ALBUQUERQUE, N.M. — Growing up in South Texas, Kiko Torres saw the Day of the Dead as an obscure holiday celebrated in southern Mexico. Few people dared to discuss it in his small but strong Catholic, Mexican-American community.
Still, Torres said he became fascinated by Day of the Dead folk art and ceremonies he saw during his father’s research trips to Mexico. Those images of dancing skeleton figurines and the event’s spiritual messages of honoring the dead, he said, were misunderstood in the United States.
“People here thought it was something to be scared of or evil,” said Torres.
But that’s changing. In the last decade or so, this traditional Latin American holiday with indigenous roots has spread throughout the U.S. along with migration from Mexico and other countries where it is observed. Not only are U.S.-born Latinos adopting the Day of the Dead, but various underground and artistic non-Latino groups have begun to mark the Nov. 1-2 holidays through colorful celebrations, parades, exhibits and even bike rides and mixed martial arts fights.
In Houston, artists hold a “Day of the Dead Rock Stars” where they pay homage to departed singers like Joey Ramone, Johnny Cash and even “El Marvin Gaye.” Community centers in Los Angeles build altars for rapper Tupac Shakur and Mexican artist Frida Kahlo.
“It’s everywhere now,” said Carlos Hernandez, 49, a Houston-based artist who launched the “Day of the Dead Rock Stars” event. “You can even get Dia de los Muertos stuff at Wal-Mart.”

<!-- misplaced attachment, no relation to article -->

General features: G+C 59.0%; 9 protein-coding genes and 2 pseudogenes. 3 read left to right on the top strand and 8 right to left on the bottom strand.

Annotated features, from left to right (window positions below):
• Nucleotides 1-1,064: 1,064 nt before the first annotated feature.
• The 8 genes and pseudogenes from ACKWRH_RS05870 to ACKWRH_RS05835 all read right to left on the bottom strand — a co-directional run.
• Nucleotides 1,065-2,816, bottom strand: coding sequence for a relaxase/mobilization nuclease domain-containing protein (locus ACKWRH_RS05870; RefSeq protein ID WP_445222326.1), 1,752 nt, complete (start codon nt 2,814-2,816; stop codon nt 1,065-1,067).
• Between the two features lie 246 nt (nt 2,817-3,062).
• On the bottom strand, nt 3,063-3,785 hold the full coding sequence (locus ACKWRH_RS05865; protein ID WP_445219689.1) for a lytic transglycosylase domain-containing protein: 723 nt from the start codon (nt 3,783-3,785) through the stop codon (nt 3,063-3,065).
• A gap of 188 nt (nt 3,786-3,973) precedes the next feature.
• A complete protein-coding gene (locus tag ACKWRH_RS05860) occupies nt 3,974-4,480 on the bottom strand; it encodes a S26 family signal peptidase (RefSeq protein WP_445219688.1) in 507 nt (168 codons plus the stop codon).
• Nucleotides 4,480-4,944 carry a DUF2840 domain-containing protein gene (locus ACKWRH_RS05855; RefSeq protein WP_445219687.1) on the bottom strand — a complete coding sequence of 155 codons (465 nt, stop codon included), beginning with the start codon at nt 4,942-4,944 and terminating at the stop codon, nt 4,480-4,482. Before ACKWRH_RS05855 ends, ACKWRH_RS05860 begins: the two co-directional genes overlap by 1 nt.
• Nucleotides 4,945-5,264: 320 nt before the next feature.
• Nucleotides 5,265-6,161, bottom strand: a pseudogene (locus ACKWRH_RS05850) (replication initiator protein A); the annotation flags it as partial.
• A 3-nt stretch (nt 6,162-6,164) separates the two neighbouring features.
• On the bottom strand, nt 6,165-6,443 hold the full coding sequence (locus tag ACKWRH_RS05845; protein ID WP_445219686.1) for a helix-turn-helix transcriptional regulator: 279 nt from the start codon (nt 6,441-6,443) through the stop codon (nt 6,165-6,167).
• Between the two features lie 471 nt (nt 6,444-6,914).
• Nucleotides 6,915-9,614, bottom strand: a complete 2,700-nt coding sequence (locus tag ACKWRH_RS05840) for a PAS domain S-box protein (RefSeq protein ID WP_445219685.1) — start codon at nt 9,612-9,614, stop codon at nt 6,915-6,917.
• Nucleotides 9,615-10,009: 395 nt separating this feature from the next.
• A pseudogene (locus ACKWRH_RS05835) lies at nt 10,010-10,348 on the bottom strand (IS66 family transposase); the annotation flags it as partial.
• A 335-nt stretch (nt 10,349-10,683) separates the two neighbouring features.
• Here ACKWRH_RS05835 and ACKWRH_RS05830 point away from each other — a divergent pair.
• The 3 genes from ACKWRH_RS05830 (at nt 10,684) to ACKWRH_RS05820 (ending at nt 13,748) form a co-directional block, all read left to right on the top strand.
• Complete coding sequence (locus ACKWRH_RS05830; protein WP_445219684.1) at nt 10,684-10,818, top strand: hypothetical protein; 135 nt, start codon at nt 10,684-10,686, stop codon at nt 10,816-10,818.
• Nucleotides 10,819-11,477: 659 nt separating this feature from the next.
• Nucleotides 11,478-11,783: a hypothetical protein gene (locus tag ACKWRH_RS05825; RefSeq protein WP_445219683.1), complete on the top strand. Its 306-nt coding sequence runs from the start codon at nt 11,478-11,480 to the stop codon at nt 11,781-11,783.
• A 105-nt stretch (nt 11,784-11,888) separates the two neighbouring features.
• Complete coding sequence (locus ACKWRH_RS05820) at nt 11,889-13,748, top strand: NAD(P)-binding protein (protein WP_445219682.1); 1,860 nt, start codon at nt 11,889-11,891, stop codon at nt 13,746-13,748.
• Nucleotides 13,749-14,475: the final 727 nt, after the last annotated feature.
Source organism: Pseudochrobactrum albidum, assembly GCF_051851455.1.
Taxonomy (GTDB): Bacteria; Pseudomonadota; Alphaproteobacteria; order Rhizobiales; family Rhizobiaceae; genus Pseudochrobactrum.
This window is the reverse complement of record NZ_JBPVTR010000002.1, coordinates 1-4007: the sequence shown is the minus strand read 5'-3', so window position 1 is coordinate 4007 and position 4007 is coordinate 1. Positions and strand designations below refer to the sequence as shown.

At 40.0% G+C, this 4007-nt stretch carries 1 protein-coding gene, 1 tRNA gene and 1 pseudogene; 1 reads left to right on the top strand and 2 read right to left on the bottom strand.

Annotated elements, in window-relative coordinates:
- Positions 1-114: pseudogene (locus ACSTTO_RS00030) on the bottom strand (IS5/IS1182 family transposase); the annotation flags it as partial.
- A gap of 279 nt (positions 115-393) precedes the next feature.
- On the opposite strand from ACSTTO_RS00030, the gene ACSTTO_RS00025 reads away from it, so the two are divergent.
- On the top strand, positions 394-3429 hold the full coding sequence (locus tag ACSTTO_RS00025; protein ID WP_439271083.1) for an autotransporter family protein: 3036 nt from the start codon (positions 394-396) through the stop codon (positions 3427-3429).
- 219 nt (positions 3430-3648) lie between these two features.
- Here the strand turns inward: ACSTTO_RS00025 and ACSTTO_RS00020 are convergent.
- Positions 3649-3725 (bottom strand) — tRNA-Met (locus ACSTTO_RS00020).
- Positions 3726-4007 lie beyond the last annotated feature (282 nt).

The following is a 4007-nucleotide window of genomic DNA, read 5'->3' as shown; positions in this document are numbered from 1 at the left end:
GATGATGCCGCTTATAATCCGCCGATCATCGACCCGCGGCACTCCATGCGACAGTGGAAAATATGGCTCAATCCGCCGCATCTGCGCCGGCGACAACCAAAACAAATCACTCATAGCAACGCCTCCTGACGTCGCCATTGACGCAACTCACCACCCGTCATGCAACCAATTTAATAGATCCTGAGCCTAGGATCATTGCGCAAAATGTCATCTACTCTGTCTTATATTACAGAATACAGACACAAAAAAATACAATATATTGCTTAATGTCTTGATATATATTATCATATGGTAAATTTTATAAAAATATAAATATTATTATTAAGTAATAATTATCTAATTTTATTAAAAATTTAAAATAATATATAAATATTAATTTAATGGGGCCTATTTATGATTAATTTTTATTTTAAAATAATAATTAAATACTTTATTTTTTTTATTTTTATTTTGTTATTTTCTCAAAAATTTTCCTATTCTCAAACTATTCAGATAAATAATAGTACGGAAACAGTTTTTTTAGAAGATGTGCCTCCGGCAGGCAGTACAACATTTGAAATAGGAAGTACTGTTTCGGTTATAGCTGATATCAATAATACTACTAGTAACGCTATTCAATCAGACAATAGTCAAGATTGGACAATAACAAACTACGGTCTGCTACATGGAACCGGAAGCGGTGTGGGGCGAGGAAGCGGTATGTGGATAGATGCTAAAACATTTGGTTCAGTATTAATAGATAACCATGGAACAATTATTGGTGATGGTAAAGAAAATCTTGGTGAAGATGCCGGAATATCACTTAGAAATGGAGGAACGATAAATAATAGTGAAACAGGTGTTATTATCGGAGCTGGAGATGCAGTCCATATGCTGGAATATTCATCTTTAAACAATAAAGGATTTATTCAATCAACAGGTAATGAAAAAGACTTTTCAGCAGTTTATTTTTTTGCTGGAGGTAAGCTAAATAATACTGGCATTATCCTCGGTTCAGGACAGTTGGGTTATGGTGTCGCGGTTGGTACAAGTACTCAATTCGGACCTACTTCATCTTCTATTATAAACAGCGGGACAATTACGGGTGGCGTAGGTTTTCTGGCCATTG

The Day of the Dead, or Dia de los Muertos, honors departed souls of loved ones who are welcomed back for a few intimate hours. At burial sites or intricately built altars, photos of loved ones are centered on skeleton figurines, bright decorations, candles, candy and other offerings such as the favorite foods of the departed.
The holiday is celebrated in Mexico, Guatemala, Brazil and parts of Ecuador.
Leading up to the day, bakers make sugar skulls and sweet “bread of the dead,” and artists create elaborate paper cut-out designs that can be hung on altars. Some families keep private night-long vigils at burial sites.
The growing Latin American population in the U.S. and the increased influence of Hispanic culture here in everything from food to TV programming are obviously major factors in the growth of Day of the Dead celebrations. But the holiday’s increased popularity may also coincide with evolving attitudes toward death, including a move away from private mourning to more public ways of honoring departed loved ones, whether through online tributes or sidewalk memorials.
For some in the U.S., the Day of the Dead remains personal as they use the occasion to remember close loved ones. But for others, it’s a chance to honor late celebrities or just an opportunity to dress up as a favorite Day of the Dead character.
But as Day of the Dead grows in presence, some fear that the spiritual aspects of the holiday are being lost. Already in Oaxaca, Mexico, where Day of the Dead is one of the most important holidays of the year, the area is annually overrun by U.S. and European tourists who crowd cemeteries to take photos of villagers praying at burial sites.
Oscar Lozoya, 57, an Albuquerque-based photographer who shoots fine art photographs of La Catrina, said some newcomers to the holiday are merely using it as an excuse to party and dress up in skeleton costumes. He hopes that they eventually do their research.
“I know what it means and its importance,” said Lozoya. “So I think the more people look beyond the art and learn about it, the more people will understand its real significance.”
Printed on Thursday, October 20, 2011 as: Day of the Dead gains popularity in the U.S.